The Epic of Gilgamesh
An epic poem from Mesopotamia dating to before 2000 B.C.E. Involves the king Gilgamesh sending a prostitute to tame Enkidu, a wild man. To do so she clothes, him teaches him to eat cooked food and beer, and how to bathe and oil his body. An example of what 'civilization' meant in Mesopotamia.
An ambiguous term often used to denote more complex societies but sometimes used by anthropologists to describe any group of people sharing a set of cultural traits.
Socially transmitted patterns of action and expression. 'Material culture' refers tp physical objects, such as dwellings, clothing, tools, and crafts. Culture also includes arts, beliefs, knowledge, and technology.
The study of past events and changes in the development, transmission, and transformation of cultural practices.
The historical period characterized by the production of tools from stone and other nonmetallic substances. It was followed in some places by the Bronze Age and more generally by the Iron Age.
The period of the Stone Age associated with the evolution of humans. It predates the Neolithic period.
The period of the Stone Age associated with the ancient Agricultural Revolution(s). It follows the Paleolithic period.
People who support themselves by hunting wild animals and gathering wild edible plants and insects.
The change from food fathering to food production that occurred between ca. 8000 and 2000 B.C.E. Also known as the Neolithic Revolution.
A way of life dependent on large herds of small and large stock. As they moved herds from one field to the next, they were almost as mobile as foragers.
Structures and complexes of very large stones constructed for ceremonial and religious purposes in Neolithic times.
The people who doinated southern Mesopotamia through the end of the third millennium B.C.E. They were responsible for the creation of many fundamental elements of Mesopotamian culture, such as irrigation technology, cuneiform, and religious conceptions, taken over by their Semitic successors.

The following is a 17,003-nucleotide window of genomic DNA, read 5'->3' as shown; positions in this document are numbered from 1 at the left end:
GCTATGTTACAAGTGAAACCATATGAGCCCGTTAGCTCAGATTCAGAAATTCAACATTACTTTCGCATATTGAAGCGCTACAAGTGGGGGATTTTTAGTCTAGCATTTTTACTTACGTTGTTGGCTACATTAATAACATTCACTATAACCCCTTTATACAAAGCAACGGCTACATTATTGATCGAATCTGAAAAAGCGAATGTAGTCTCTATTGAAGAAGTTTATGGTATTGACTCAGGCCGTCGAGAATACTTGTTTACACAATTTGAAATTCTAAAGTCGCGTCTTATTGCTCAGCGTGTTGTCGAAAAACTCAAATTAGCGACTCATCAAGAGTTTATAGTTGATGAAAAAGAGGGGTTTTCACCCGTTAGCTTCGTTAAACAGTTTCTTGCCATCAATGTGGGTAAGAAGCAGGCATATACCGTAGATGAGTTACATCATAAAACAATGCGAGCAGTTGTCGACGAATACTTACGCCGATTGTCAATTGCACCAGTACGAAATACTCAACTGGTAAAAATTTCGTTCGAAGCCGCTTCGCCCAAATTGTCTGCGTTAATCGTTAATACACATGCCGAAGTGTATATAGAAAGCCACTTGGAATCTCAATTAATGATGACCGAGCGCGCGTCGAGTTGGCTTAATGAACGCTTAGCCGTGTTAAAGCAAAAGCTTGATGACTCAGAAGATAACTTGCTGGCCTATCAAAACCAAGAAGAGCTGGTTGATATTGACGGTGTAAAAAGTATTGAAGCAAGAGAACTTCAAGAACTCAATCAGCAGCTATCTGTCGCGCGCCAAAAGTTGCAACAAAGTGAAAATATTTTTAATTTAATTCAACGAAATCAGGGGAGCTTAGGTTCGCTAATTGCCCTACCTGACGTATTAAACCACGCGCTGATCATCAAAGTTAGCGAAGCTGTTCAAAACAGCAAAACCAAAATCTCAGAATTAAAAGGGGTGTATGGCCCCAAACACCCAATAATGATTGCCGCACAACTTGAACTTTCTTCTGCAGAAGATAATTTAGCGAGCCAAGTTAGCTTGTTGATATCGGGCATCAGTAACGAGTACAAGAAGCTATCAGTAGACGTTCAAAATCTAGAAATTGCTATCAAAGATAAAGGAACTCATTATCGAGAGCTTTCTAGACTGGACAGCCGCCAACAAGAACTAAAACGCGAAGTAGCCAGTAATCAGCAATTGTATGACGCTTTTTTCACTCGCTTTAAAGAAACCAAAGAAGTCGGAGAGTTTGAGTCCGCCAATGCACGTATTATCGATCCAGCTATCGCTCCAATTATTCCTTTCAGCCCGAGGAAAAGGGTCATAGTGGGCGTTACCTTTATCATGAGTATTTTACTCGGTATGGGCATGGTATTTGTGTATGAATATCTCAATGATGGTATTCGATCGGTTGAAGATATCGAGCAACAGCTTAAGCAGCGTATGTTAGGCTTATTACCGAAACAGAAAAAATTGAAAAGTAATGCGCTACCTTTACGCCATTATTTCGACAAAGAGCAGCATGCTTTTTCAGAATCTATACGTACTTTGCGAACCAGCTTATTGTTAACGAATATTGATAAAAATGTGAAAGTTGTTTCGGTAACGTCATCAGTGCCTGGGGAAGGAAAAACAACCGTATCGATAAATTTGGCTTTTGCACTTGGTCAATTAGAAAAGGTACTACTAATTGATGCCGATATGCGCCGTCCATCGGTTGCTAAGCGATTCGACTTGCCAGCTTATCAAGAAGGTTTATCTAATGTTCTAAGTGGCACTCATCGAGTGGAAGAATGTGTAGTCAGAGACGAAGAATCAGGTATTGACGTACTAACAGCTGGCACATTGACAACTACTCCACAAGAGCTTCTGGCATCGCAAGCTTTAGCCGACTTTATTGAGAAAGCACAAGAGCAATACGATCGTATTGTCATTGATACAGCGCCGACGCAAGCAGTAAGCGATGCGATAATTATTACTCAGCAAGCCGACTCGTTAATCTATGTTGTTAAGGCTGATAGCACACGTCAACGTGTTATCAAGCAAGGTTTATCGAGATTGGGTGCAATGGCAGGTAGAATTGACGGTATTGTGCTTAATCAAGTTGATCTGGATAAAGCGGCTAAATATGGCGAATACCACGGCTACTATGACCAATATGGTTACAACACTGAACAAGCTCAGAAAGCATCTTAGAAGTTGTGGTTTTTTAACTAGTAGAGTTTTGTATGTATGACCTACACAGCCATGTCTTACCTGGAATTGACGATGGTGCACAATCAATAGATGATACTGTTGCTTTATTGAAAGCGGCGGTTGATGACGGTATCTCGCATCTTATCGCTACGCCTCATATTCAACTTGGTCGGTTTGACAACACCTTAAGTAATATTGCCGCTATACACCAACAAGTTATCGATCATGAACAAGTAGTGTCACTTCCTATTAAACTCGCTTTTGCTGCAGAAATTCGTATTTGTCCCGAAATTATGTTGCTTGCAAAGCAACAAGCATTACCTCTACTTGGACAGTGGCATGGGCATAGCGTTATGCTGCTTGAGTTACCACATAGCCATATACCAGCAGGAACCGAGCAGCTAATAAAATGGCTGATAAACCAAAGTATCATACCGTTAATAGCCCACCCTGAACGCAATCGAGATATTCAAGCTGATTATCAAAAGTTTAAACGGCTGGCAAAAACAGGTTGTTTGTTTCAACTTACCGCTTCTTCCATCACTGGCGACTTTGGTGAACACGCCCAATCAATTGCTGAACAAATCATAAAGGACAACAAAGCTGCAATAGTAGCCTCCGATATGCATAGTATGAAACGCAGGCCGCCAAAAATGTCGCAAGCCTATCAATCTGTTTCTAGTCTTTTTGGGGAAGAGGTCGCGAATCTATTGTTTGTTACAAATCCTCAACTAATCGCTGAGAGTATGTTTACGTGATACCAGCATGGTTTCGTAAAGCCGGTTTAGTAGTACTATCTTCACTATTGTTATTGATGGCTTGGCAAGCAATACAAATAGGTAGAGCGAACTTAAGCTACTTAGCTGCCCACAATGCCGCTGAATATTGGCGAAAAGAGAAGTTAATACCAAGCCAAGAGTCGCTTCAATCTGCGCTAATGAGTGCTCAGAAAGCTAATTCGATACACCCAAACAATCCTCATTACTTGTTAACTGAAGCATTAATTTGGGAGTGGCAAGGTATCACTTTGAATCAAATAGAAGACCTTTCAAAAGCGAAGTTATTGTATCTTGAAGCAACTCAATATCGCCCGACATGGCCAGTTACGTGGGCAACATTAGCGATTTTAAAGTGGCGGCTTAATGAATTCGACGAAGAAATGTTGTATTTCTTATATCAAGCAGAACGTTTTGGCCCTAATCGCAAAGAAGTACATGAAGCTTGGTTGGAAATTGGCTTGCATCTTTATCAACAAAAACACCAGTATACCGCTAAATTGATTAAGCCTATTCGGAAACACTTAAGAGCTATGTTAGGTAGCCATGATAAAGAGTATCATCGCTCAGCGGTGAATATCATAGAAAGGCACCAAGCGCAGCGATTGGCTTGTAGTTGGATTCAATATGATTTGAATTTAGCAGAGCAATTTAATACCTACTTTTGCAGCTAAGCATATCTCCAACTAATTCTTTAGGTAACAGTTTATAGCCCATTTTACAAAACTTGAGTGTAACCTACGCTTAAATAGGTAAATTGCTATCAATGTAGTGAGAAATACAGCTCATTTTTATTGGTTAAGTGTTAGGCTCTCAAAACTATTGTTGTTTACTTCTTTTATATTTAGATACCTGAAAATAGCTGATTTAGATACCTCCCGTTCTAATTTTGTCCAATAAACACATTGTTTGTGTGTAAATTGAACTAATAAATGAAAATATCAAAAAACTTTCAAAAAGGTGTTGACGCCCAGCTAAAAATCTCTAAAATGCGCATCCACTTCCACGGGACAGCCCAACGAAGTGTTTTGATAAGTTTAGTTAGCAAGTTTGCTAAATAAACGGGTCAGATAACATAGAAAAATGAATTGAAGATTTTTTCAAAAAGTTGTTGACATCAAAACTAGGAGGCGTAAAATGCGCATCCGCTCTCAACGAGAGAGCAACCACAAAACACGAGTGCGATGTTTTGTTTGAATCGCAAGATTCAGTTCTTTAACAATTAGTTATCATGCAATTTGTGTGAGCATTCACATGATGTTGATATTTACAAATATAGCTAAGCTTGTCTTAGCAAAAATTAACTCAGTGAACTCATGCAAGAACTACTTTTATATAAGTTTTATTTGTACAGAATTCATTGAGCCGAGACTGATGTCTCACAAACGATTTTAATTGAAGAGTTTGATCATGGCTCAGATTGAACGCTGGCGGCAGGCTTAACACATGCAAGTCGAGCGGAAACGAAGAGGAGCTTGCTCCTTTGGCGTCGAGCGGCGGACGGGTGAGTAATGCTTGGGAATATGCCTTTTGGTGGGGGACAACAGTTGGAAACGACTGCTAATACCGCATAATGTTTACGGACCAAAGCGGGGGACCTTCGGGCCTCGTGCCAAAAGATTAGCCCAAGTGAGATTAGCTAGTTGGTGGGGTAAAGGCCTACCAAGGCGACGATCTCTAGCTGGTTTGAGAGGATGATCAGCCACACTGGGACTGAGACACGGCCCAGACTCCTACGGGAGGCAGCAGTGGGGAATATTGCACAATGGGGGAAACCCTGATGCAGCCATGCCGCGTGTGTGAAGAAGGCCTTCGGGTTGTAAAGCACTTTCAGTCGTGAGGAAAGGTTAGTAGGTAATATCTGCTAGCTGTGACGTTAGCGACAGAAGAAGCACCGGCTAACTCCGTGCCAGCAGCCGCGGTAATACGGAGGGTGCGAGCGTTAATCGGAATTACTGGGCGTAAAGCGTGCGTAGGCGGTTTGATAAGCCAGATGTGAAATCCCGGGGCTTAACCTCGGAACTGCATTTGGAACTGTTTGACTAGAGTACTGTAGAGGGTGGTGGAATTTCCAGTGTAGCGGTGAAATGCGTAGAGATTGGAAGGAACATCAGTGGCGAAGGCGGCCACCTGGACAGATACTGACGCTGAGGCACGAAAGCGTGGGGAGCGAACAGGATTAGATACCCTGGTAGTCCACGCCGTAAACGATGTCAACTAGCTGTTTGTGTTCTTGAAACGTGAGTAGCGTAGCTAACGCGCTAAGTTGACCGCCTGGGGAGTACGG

Family of related languages long spoken across parts of western Asia and northern Africa. In antiquity these languages included Hebrew, Aramaic, and Phoenician. The most widespread modern member of the Semitic family is Arabic.
A small independent state consisting of an urban center and the surrounding agricultural territory. A characteristic political form in early Mesopotamia, Archaic and Classical Greece, Phoneicia, and early Italy.
THe largest and most inportant city in Mesopotamia. It achieved particular eminence as the capital of the Amorite king and Hammurabi in the eighteenth century B.C.E. and the Neo-Babylonian king Nebuchadnezzer in the sixth century B.C.E.
Amorite ruler of Babylon (r. 1792-175- B.C.E.). He conquered many city-states in southern and northern Mesopotamia and is best known for a code of laws (called Hammurabi's Code), inscribed on a black stone pillar, illustrating the principles to be used in legal cases.
In the governments of many ancient societies. a professional position reserved for men who had undergone the lengthy training requried to be able to read and write using cuneiforms, hieroglyphics, or other early, cumbersome writing systems.
A massive pyramidal stepped tower made of mud bricks. It is associated with religious complexes in ancient Mesopotamian cities, but its function is unknown.
Small charm meant to protect the bearer from evil. Found frequently in archaeological excavations in Mesopotamia and Egypr, amulets reflect the religious practices of the common people.